Frisky & Mannish: The College Years

Mariyon Slany

FRINGE WORLD: A comedic thesis in pop dialectics covering the great pairings from Brandy and Monica to Freddie Mercury and What’s-her-face Operabitch.
Frisky & Mannish: The College Years
You would hope for a bit of ‘Frisky’ as part of the Pearl Spiegeltent’s Fringe World season in Perth, sitting under the Belgian mirror tent’s chandelier on a hot summer’s night with masses of other bodies. People chat, wait expectantly and cool off with a cider. The audience, as one person I spoke with commented, was a lot more diverse and older than they expected, but that such an audience has flocked to something new and different is a positive sign, and you can only hope that Perth audiences continue to do so.

We are awaiting the middle, one hour course of the Spiegeltent’s Fringe World program, a performance by UK artists Frisky & Mannish, who, it turns out, are an incredibly polished musical comedy/cabaret duo who worked their first Perth season jokes seamlessly into their comedy patter.

Formed in 2008, Frisky & Mannish are writer/performers Laura Corcoran and Matthew Jones, currently touring Australia with their second show, following on from their critically acclaimed School of Pop, whch they brought to Australia last year.

The main idea underpinning the musical mash-up ‘lesson’ the pair present concerns the attraction of opposites and collision theory. Overall it comes across as a little under-done. I would be keen to see the show later in its season, where the duo’s marvellous mimicry and stunning vocal pyrotechnics – particularly Laura Corcoran with her multiple octave range – may be further embedded in the writing, which tonight doesn’t quite reach the peaks that the rest of their performance attains.

That said there were certainly some ceiling-hitting notes: their unique pairings of opposites included Florence Welch and Peter Andre, which was startlingly original and complex and earned well deserved laughter, both for the excellent portrayal of Florence, and the impression of her pop songs performed as covers when channelled through Peter Andre.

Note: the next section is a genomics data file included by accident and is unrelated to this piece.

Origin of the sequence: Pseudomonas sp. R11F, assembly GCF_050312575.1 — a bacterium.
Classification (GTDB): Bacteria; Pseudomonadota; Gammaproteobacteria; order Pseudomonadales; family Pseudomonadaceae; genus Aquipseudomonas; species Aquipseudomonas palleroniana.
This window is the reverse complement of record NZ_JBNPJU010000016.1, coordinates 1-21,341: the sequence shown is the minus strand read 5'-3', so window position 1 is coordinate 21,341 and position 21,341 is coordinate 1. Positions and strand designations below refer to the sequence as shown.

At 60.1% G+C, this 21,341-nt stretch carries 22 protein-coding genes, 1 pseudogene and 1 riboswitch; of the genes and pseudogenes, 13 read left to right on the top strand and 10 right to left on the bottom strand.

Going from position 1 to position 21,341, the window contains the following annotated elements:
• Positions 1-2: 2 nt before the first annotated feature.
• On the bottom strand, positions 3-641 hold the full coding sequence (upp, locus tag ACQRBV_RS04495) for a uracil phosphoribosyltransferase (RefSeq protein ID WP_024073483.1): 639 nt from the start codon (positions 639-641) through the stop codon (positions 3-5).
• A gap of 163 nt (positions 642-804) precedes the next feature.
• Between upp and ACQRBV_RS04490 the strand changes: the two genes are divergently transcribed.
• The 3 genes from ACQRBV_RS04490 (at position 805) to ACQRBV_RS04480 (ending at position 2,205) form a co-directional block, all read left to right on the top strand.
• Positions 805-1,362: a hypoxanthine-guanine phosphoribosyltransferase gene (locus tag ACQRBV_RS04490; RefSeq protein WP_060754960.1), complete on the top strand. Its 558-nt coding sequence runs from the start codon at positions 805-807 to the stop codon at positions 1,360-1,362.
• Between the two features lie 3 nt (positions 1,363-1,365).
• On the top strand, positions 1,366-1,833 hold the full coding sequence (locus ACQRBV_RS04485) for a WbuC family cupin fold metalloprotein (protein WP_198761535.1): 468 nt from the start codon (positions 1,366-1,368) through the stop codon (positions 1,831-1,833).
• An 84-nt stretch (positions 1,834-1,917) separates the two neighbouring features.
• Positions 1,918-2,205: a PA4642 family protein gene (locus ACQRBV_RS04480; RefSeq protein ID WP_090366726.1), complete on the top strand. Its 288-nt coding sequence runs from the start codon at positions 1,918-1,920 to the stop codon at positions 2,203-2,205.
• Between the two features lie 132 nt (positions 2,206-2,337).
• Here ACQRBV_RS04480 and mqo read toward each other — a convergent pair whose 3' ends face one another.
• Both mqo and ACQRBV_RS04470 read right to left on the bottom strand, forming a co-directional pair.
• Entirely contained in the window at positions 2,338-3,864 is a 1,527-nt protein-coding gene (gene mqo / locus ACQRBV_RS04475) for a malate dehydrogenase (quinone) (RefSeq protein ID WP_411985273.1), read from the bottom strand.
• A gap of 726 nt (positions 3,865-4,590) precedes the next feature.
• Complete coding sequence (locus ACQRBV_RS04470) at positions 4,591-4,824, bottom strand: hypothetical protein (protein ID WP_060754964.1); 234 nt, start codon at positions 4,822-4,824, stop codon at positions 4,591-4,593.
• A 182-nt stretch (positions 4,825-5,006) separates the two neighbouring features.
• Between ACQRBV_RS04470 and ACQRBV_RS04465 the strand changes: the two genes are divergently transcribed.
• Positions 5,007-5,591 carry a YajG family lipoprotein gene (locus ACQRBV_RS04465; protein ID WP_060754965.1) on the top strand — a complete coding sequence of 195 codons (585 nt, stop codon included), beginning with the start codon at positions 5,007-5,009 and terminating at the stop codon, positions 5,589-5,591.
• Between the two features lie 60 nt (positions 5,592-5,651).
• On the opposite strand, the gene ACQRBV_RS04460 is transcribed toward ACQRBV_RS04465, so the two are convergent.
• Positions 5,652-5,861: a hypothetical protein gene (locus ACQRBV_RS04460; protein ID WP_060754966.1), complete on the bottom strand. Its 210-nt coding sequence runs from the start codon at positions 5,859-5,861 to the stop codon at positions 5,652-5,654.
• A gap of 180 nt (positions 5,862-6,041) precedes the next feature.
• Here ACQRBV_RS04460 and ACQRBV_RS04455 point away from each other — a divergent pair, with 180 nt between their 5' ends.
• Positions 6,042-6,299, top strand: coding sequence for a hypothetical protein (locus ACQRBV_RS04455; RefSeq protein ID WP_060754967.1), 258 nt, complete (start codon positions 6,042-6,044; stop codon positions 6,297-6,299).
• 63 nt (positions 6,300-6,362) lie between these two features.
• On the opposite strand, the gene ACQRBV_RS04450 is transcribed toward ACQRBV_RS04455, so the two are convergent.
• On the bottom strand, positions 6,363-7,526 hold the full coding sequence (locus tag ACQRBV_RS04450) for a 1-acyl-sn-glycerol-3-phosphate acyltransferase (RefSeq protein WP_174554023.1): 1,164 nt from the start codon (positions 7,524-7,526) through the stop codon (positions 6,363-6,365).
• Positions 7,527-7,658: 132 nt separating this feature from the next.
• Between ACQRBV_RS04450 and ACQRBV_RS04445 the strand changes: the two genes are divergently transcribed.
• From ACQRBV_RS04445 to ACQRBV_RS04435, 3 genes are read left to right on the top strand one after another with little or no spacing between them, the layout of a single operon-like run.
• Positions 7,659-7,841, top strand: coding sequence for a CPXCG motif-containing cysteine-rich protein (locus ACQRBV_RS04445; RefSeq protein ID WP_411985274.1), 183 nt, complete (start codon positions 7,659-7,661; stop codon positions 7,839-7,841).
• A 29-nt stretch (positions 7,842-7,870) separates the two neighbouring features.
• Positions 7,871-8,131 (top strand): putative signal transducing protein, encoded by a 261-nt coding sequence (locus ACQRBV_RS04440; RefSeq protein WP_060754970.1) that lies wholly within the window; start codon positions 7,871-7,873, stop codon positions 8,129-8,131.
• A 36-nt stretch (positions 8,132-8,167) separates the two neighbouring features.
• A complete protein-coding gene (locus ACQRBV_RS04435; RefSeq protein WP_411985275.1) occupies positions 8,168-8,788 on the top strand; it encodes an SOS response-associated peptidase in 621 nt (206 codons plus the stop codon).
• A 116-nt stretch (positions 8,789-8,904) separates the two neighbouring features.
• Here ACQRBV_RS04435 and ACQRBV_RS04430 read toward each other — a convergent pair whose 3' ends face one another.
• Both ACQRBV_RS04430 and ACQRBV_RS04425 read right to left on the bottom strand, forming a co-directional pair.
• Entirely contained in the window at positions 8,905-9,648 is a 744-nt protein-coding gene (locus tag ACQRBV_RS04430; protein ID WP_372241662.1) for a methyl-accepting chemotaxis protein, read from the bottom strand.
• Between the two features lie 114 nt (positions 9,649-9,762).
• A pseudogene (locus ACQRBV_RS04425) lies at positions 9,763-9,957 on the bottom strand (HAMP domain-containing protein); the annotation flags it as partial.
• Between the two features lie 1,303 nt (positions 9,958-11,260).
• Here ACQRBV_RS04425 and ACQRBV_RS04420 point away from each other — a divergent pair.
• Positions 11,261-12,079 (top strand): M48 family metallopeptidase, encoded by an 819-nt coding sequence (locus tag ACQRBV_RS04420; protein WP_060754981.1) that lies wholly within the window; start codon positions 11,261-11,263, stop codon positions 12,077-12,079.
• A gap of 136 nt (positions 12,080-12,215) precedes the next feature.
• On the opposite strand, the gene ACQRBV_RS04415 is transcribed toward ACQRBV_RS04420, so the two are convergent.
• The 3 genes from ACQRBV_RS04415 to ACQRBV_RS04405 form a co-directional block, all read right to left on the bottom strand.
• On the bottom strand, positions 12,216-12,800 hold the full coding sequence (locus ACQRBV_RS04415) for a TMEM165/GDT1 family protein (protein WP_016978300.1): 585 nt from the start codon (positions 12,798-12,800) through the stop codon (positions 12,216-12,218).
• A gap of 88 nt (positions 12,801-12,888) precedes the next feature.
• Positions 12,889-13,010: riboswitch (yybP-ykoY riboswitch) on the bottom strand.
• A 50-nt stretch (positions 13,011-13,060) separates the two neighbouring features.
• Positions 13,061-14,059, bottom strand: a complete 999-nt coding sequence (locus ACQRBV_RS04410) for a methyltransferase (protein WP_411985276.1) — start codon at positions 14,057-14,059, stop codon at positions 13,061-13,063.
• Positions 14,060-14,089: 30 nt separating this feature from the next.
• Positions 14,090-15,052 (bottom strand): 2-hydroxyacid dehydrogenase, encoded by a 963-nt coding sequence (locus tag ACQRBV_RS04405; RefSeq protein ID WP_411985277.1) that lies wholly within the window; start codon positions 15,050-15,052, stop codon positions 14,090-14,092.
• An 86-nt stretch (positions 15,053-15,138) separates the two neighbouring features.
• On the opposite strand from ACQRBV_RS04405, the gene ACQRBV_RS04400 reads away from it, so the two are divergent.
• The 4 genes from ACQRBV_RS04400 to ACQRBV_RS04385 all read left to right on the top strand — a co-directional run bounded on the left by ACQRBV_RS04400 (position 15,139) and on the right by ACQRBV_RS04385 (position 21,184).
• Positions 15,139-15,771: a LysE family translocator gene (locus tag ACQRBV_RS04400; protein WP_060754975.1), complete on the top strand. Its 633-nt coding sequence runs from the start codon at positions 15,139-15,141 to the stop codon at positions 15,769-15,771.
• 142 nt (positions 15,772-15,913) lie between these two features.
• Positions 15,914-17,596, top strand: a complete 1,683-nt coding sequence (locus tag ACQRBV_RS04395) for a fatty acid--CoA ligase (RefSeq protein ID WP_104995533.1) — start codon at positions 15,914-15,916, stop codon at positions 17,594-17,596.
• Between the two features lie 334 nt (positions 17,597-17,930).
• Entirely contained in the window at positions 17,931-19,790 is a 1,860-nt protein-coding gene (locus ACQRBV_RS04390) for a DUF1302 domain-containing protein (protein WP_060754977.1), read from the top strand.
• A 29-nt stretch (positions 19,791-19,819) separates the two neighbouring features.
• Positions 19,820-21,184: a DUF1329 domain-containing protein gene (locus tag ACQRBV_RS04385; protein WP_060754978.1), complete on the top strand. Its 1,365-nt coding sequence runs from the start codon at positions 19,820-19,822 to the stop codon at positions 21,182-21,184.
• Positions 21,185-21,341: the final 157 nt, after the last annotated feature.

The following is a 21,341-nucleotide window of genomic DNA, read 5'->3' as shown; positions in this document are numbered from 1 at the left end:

Corcoran & Jones not only parody pop music, as exemplified in one line about “any shit pop song imprinted in your brain till you die”. They also parody interactive learning sessions, with the audience as their students.

As a framework, it certainly gets the audience engaged, and touches on subjects such as self-narcissistic obsession, but as a concept it was never quite fully developed enough throughout the evening to really hit home.

Thanks to the pair’s awesome talent for mimicry, instant recognition of songs and performers – ranging from Lily Allen, Lil’ Kim, and George Michael to Noel Coward (one of the incredible standout moments by Matthew Jones) – made the audience laugh long and hard. The duo’s amazing acting work, with super-expressive faces, also elicited a lot of gasping laughs.

The College Years provides a compact hour of laughter and awe at Frisky & Mannish’s portrayal of the richness of singing styles, as well as references to English literature, history, and academia, but don’t expect to read too much into their pop cultural lecturing.

Fringe World presents Frisky & Mannish: The College Years

February 9 – 16

What the Other Critics Said

Chortle UK (2010 Edinburgh Fringe): "Frisky and Mannish’s show is, again, the most fun you can have on the Fringe without chemicals – and I daresay it’s even better with them… "

About the author

Mariyon Slany runs her own communications and art consultancy. Her formal qualifications in Visual Arts, Literature and Communications combine well with her experience in media and her previous work as WA’s Artbank Consultant for her current position as Public Art Consultant.